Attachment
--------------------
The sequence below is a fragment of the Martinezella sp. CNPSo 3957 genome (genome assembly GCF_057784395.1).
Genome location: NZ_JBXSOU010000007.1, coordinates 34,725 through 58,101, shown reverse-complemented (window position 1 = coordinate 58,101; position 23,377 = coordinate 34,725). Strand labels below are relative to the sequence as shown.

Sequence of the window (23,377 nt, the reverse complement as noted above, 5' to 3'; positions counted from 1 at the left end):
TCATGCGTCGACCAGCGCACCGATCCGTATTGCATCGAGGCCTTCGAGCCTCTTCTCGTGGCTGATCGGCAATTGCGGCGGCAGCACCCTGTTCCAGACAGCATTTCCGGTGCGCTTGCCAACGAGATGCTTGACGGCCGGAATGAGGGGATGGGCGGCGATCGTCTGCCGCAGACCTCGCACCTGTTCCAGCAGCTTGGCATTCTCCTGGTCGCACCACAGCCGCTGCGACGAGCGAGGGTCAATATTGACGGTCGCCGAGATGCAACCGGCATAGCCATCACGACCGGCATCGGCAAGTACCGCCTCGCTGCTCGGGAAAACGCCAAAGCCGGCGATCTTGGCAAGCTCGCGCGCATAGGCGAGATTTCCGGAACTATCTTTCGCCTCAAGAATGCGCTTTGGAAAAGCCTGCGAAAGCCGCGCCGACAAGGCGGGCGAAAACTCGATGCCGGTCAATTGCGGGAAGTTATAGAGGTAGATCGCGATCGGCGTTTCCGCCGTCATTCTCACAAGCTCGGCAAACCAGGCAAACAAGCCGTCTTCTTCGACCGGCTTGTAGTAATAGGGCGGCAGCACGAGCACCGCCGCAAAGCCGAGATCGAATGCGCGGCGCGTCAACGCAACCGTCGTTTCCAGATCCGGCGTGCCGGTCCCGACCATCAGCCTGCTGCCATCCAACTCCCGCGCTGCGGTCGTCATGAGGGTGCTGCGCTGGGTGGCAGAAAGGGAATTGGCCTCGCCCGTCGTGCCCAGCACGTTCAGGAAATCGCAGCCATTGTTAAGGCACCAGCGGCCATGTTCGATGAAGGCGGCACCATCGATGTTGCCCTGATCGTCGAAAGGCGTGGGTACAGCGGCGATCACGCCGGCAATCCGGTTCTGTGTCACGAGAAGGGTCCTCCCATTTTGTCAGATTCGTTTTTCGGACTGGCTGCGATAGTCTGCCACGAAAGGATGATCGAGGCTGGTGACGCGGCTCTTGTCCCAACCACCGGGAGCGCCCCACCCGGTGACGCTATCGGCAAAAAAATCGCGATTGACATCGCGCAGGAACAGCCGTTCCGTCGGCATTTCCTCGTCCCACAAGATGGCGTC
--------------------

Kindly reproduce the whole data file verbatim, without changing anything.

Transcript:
The sequence below is a fragment of the Martinezella sp. CNPSo 3957 genome (genome assembly GCF_057784395.1).
Genome location: NZ_JBXSOU010000007.1, coordinates 34,725 through 58,101, shown reverse-complemented (window position 1 = coordinate 58,101; position 23,377 = coordinate 34,725). Strand labels below are relative to the sequence as shown.

Sequence of the window (23,377 nt, the reverse complement as noted above, 5' to 3'; positions counted from 1 at the left end):
TCATGCGTCGACCAGCGCACCGATCCGTATTGCATCGAGGCCTTCGAGCCTCTTCTCGTGGCTGATCGGCAATTGCGGCGGCAGCACCCTGTTCCAGACAGCATTTCCGGTGCGCTTGCCAACGAGATGCTTGACGGCCGGAATGAGGGGATGGGCGGCGATCGTCTGCCGCAGACCTCGCACCTGTTCCAGCAGCTTGGCATTCTCCTGGTCGCACCACAGCCGCTGCGACGAGCGAGGGTCAATATTGACGGTCGCCGAGATGCAACCGGCATAGCCATCACGACCGGCATCGGCAAGTACCGCCTCGCTGCTCGGGAAAACGCCAAAGCCGGCGATCTTGGCAAGCTCGCGCGCATAGGCGAGATTTCCGGAACTATCTTTCGCCTCAAGAATGCGCTTTGGAAAAGCCTGCGAAAGCCGCGCCGACAAGGCGGGCGAAAACTCGATGCCGGTCAATTGCGGGAAGTTATAGAGGTAGATCGCGATCGGCGTTTCCGCCGTCATTCTCACAAGCTCGGCAAACCAGGCAAACAAGCCGTCTTCTTCGACCGGCTTGTAGTAATAGGGCGGCAGCACGAGCACCGCCGCAAAGCCGAGATCGAATGCGCGGCGCGTCAACGCAACCGTCGTTTCCAGATCCGGCGTGCCGGTCCCGACCATCAGCCTGCTGCCATCCAACTCCCGCGCTGCGGTCGTCATGAGGGTGCTGCGCTGGGTGGCAGAAAGGGAATTGGCCTCGCCCGTCGTGCCCAGCACGTTCAGGAAATCGCAGCCATTGTTAAGGCACCAGCGGCCATGTTCGATGAAGGCGGCACCATCGATGTTGCCCTGATCGTCGAAAGGCGTGGGTACAGCGGCGATCACGCCGGCAATCCGGTTCTGTGTCACGAGAAGGGTCCTCCCATTTTGTCAGATTCGTTTTTCGGACTGGCTGCGATAGTCTGCCACGAAAGGATGATCGAGGCTGGTGACGCGGCTCTTGTCCCAACCACCGGGAGCGCCCCACCCGGTGACGCTATCGGCAAAAAAATCGCGATTGACATCGCGCAGGAACAGCCGTTCCGTCGGCATTTCCTCGTCCCACAAGATGGCGTC